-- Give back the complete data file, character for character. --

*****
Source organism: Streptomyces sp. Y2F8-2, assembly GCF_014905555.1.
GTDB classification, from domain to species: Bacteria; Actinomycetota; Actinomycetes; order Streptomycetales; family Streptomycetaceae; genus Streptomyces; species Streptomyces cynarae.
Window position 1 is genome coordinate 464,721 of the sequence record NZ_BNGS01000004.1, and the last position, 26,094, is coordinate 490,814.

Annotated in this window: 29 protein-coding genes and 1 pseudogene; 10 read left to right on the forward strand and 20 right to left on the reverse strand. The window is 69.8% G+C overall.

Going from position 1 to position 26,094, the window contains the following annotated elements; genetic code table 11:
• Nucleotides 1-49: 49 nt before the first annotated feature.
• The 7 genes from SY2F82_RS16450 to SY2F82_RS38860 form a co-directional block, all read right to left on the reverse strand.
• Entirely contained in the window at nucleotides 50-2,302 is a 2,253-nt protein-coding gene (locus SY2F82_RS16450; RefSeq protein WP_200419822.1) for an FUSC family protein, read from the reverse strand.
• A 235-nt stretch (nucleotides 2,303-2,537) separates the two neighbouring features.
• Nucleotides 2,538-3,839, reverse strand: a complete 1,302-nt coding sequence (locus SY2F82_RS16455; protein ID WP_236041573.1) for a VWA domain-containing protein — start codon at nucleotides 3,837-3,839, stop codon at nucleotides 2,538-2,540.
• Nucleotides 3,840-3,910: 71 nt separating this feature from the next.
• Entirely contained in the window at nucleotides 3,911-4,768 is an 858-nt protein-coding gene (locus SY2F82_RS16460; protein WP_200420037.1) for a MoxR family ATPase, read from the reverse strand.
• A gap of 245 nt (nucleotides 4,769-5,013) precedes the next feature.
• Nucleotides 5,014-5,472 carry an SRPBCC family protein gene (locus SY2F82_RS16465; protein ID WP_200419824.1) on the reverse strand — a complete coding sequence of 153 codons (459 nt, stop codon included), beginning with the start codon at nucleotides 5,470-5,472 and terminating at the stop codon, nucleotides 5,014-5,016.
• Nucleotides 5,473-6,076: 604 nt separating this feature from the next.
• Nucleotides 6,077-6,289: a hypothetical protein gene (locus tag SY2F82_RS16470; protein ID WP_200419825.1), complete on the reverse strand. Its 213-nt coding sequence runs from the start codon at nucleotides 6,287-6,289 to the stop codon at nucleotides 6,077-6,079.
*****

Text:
Source organism: Streptomyces sp. Y2F8-2, assembly GCF_014905555.1.
GTDB classification, from domain to species: Bacteria; Actinomycetota; Actinomycetes; order Streptomycetales; family Streptomycetaceae; genus Streptomyces; species Streptomyces cynarae.
Window position 1 is genome coordinate 464,721 of the sequence record NZ_BNGS01000004.1, and the last position, 26,094, is coordinate 490,814.

Annotated in this window: 29 protein-coding genes and 1 pseudogene; 10 read left to right on the forward strand and 20 right to left on the reverse strand. The window is 69.8% G+C overall.

Going from position 1 to position 26,094, the window contains the following annotated elements; genetic code table 11:
• Nucleotides 1-49: 49 nt before the first annotated feature.
• The 7 genes from SY2F82_RS16450 to SY2F82_RS38860 form a co-directional block, all read right to left on the reverse strand.
• Entirely contained in the window at nucleotides 50-2,302 is a 2,253-nt protein-coding gene (locus SY2F82_RS16450; RefSeq protein WP_200419822.1) for an FUSC family protein, read from the reverse strand.
• A 235-nt stretch (nucleotides 2,303-2,537) separates the two neighbouring features.
• Nucleotides 2,538-3,839, reverse strand: a complete 1,302-nt coding sequence (locus SY2F82_RS16455; protein ID WP_236041573.1) for a VWA domain-containing protein — start codon at nucleotides 3,837-3,839, stop codon at nucleotides 2,538-2,540.
• Nucleotides 3,840-3,910: 71 nt separating this feature from the next.
• Entirely contained in the window at nucleotides 3,911-4,768 is an 858-nt protein-coding gene (locus SY2F82_RS16460; protein WP_200420037.1) for a MoxR family ATPase, read from the reverse strand.
• A gap of 245 nt (nucleotides 4,769-5,013) precedes the next feature.
• Nucleotides 5,014-5,472 carry an SRPBCC family protein gene (locus SY2F82_RS16465; protein ID WP_200419824.1) on the reverse strand — a complete coding sequence of 153 codons (459 nt, stop codon included), beginning with the start codon at nucleotides 5,470-5,472 and terminating at the stop codon, nucleotides 5,014-5,016.
• Nucleotides 5,473-6,076: 604 nt separating this feature from the next.
• Nucleotides 6,077-6,289: a hypothetical protein gene (locus tag SY2F82_RS16470; protein ID WP_200419825.1), complete on the reverse strand. Its 213-nt coding sequence runs from the start codon at nucleotides 6,287-6,289 to the stop codon at nucleotides 6,077-6,079.